Food banks for Fido? Pet owners feeling inflation’s squeeze, too

Inflation has hit Americans from virtually every side, and a new report shows pet owners are feeling the squeeze.‘s survey of 1,000 pet owners found that, over the past 12 months, nearly a quarter of respondents considered giving their pets away or surrendering them to a shelter in the face of rising costs for pet food, supplies, grooming and veterinary services.

Fifty-five percent said they canceled their pet food subscriptions on, and other websites that offer meal services for pets, and 50% said they were shopping for cheaper alternatives to pet food.

Linda Largo, who owns a labrador retriever and two cats, admits she’s paying more than she’d like for pet food these days.

“It’s probably 40 percent higher,” the Valencia resident said. “But there really isn’t anything you can do. I’m already shopping at Sam’s Club and Costco for pet food.”

Dr. Matt Wheaton and veterinarian assistant Kasi Winters wrap up surgery on a cat during Ford Petersen Spay Day at Alicia Pet Care Center in Mission Viejo. (File photo by Josh Barber, contributing photographer)

A report from shows U.S. pet food inflation hit a record high in August, rising 13.1% year over year. But that doesn’t capture steeper price hikes among boutique brands.

Additional data from show a 12-pound bag of Merrick Adult Grain-Free chicken food for cats jumped to $41.98 in 2022 from $20.59 in 2020, 103.8% increase.

The cost of a 30-pound bag of Royal Canin Labrador Retriever dog food jumped 52.4% during that same two-year period to $104.99, while other boutique brands posted price hikes of 23.5% to 49%.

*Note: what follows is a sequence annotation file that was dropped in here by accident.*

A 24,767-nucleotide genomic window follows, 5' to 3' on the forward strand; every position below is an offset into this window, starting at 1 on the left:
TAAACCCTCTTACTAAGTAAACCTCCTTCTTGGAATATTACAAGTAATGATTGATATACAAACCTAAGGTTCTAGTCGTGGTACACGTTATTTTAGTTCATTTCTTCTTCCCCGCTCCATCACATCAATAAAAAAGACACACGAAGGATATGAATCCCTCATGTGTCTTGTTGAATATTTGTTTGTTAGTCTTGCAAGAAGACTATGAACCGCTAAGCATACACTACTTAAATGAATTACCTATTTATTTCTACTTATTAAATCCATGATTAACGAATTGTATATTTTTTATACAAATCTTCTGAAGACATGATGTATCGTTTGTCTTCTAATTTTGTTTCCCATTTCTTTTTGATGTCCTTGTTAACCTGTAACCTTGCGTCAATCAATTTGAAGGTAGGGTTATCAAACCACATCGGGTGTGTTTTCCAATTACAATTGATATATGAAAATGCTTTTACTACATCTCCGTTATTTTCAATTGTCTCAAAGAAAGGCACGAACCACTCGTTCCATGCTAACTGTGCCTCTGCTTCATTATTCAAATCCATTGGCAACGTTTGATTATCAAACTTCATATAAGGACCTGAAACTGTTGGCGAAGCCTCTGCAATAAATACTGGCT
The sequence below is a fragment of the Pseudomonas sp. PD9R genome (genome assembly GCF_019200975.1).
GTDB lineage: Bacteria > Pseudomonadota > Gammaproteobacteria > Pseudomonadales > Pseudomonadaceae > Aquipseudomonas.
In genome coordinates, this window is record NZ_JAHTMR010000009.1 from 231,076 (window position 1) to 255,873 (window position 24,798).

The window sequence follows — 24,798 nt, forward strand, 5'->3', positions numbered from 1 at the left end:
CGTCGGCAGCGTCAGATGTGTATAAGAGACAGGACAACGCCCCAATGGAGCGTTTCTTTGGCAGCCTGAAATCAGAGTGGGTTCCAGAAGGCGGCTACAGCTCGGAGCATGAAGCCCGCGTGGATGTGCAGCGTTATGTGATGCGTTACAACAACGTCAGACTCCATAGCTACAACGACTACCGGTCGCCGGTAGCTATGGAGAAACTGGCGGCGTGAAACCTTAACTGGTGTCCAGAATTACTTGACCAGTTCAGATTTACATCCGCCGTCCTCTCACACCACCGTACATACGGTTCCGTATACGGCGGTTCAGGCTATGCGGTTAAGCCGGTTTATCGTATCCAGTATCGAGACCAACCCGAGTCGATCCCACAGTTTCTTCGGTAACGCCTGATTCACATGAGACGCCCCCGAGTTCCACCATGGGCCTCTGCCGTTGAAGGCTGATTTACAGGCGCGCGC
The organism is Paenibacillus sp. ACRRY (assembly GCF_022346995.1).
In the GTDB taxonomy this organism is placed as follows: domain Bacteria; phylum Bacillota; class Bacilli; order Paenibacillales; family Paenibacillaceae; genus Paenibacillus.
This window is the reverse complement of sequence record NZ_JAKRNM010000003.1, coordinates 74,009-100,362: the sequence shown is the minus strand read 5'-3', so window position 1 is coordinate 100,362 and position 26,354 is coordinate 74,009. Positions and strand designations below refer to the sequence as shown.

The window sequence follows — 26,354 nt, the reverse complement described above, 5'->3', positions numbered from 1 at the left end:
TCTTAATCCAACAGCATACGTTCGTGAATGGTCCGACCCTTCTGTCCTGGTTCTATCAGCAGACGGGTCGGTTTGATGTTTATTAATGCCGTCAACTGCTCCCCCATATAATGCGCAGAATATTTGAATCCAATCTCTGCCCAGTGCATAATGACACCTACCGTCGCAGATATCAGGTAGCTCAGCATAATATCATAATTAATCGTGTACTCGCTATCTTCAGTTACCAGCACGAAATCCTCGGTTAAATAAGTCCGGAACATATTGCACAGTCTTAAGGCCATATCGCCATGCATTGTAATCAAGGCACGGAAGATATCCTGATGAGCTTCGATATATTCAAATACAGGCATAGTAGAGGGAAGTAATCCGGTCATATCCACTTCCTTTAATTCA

The survey also shows that 35% of pet owners have reduced pet-grooming visits, 46% have had to delay or forego veterinary procedures or treatments for their pet and 22% have applied to special services that help defray pet-related costs.

Pet Assistance Foundation, a Long Beach nonprofit that offers low-cost spay and neuter referrals to pet owners, is seeing the cost pinch, too.

“I had a lady call me on Monday to ask if we had any pet food to donate,” said Delilah Rosales, the foundation’s office manager.

The nonprofit participates in wellness events held monthly in lower-income communities where bags of food and free vaccines are given out, she said, adding that the demand for free pet food and services has grown.

Veterinary costs have risen as well. Prices for vet services have jumped 10% in the past year, government data show — the biggest spike in two decades.

Veterinary care, like many services, is labor-intensive. Worker pay makes up about half the cost of running a practice, and with wages rising nationally at the fastest pace in decades, many clinic owners have had to pay more to find or keep employees.

Euclid Veterinary Hospital has faced higher costs for medications and is also paying more to have supplies shipped to the clinic, office manager Lisa Zabala said.

“Our prices for customers haven’t gone up too much — maybe a few dollars here and there,” she said. “But they will definitely start going up the first of the year.”

Other pet owners have expressed frustration with the rising costs to groom their pets.

“Can anyone explain why the price for a bath and haircut for my 18-pound mini Aussiedoodle went from a base price of $56 when I booked last week to a base price of $94 now when trying to book in the app?” one dog owner complained on Reddit. “I know prices for everything have gone up, but that’s ridiculous!”

Pasadena Humane, a community-supported animal shelter and resource center, offers pet adoption and fostering through its Helping Paws program. It also operates a pet food bank for owners struggling to care for their animals.

“Our goal is to keep pets from ending up in shelters,” said Kevin McManus, a spokesman for the facility. “We have a really good adoption rate.”

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